According to the USDA, New York City does not have neighborhoods that technically qualify as food deserts, with residents more than one mile from a supermarket in an urban setting. As Styles notes, however, there is a shortage of healthy and affordable food options, particularly owned by a “young black couple raising a family” who provide food education and employment opportunities in their community. The flagship Juices For Life location was built in Yonkers, New York, where Styles grew up, and two additional locations were built in the Bronx and Brooklyn. Economic Research Service (ERS), U.S. Department of Agriculture (USDA). Food Access Research Atlas.
Styles was also inspired by Adjua, whom he met 22 years ago in a Manhattan recording studio called Daddy’s House run by Sean “Diddy” Combs. Adjua was working with female hip-hop artist Foxy Brown, and Styles was recording with The Lox. The couple bonded over a focus on health. They married 11 years ago, and the business is a family affair. Their son Noah recently began working at the Brooklyn Juices for Life location.
“We’re a young black couple raising a family,” Styles said. “And we hope that inspires people. Food and family is a common denominator.”
Since opening the first Juices for Life, Styles and his partners have expanded the business with two locations in the Bronx and their latest in Brooklyn. The 1,100-square-foot Brooklyn space, with seating for up to 18, is cozy and inviting like a brownstone living room, with chandeliers, tin ceilings and exposed brick. Styles has plans to expand to several more locations over the next few years. Challenges have included fluctuating fruit prices and rising real estate costs.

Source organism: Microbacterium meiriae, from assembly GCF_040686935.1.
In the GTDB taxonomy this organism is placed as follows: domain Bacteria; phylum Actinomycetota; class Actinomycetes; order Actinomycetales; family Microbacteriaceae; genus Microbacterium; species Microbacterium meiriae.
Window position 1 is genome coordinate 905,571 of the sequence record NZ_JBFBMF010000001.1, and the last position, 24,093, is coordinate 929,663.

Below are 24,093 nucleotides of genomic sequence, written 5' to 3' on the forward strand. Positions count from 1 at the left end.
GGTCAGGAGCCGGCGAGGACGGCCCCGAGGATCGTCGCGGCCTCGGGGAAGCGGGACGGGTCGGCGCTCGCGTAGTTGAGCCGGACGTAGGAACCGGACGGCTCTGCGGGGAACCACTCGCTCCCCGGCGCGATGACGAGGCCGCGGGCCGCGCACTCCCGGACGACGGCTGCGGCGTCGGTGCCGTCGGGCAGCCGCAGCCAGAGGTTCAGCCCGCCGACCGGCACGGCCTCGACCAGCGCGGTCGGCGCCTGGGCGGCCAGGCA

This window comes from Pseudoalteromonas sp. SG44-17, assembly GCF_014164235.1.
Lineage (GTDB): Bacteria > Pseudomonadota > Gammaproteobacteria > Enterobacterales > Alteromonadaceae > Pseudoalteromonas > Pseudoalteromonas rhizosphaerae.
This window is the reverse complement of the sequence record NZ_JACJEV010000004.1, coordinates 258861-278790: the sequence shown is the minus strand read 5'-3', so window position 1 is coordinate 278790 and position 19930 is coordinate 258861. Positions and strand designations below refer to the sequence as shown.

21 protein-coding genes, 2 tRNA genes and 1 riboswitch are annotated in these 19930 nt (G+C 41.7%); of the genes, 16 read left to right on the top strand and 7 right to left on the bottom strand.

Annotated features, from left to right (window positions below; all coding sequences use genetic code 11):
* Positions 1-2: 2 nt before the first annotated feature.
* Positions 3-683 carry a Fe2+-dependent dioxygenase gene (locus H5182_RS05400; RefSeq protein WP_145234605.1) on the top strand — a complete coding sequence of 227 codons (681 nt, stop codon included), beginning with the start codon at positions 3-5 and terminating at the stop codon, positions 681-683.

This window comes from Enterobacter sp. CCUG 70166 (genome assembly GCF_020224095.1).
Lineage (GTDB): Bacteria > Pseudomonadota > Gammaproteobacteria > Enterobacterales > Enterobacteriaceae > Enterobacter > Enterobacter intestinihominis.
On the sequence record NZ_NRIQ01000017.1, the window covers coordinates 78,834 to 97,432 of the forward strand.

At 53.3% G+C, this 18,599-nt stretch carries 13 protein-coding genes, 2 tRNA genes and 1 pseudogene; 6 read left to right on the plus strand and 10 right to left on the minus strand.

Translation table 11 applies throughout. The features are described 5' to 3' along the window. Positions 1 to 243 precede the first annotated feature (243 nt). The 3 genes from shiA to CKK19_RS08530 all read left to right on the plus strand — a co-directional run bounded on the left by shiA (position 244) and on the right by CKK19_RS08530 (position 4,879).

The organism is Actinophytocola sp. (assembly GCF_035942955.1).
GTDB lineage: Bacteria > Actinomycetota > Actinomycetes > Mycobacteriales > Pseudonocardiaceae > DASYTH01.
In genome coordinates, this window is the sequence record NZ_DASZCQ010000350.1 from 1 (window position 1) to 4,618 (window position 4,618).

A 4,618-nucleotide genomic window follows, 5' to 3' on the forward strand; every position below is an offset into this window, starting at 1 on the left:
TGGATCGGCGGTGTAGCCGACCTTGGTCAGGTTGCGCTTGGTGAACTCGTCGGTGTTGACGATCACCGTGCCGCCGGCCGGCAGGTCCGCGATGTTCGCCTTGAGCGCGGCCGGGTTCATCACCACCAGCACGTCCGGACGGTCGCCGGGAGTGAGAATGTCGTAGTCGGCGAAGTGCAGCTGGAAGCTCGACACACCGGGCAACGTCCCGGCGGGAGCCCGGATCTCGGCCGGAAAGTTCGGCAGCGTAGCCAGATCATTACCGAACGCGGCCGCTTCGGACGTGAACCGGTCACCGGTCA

A Neighborhood Tradition
Malcolm X Boulevard, formerly known as Reid Avenue, is layered with history. Drugs had a hold on the neighborhood in the 1980s and 1990s, and many buildings were vacant. Rap artists in that era immortalized Bedford-Stuyvesant, the birthplace of several of hip-hop’s native sons including Biggie Smalls and Fab 5 Freddy. Long-standing businesses catered to local residents and persevered through tough times.
Today, new businesses—from clothing stores to barbershops to pizza restaurants—seem to sprout up on a weekly basis. According to local media, a host of new businesses are moving into the Malcolm X corridor in the coming months.
Juices for Life prices its smoothies and juices—using ingredients like kale, sea moss, spinach, pears and even tree bark—at about $5 to keep them affordable for locals, some of whom Styles hopes become employees. He wants his juice bars to be places where customers can learn about food issues including the role nutrition plays in combating diseases such as diabetes and sickle cell anemia, two illnesses that disproportionately affect the African-American community.
“You always hear about health secrets,” Styles said. “There shouldn’t be any health secrets. We’re all about sharing information.”
He said he wants to address high rates of obesity and heart disease in urban communities.
“We care about this place,” he said. “It’s often an issue of education and access. I wake up every day and make sure I remember who I’m doing this for.”
This belief in information sharing and self-empowerment through entrepreneurialism is at the core of Styles’ business outlook. It also happens to be a foundational belief of hip-hop. Styles hopes his role as a health advocate can combat what he says is a misconception that eating healthy can be elitist.
“It’s something to be proud of,” he said. “Eating healthy and taking care of yourself is fly. As times changed, people change, you evolve and you learn about taking care of the body.”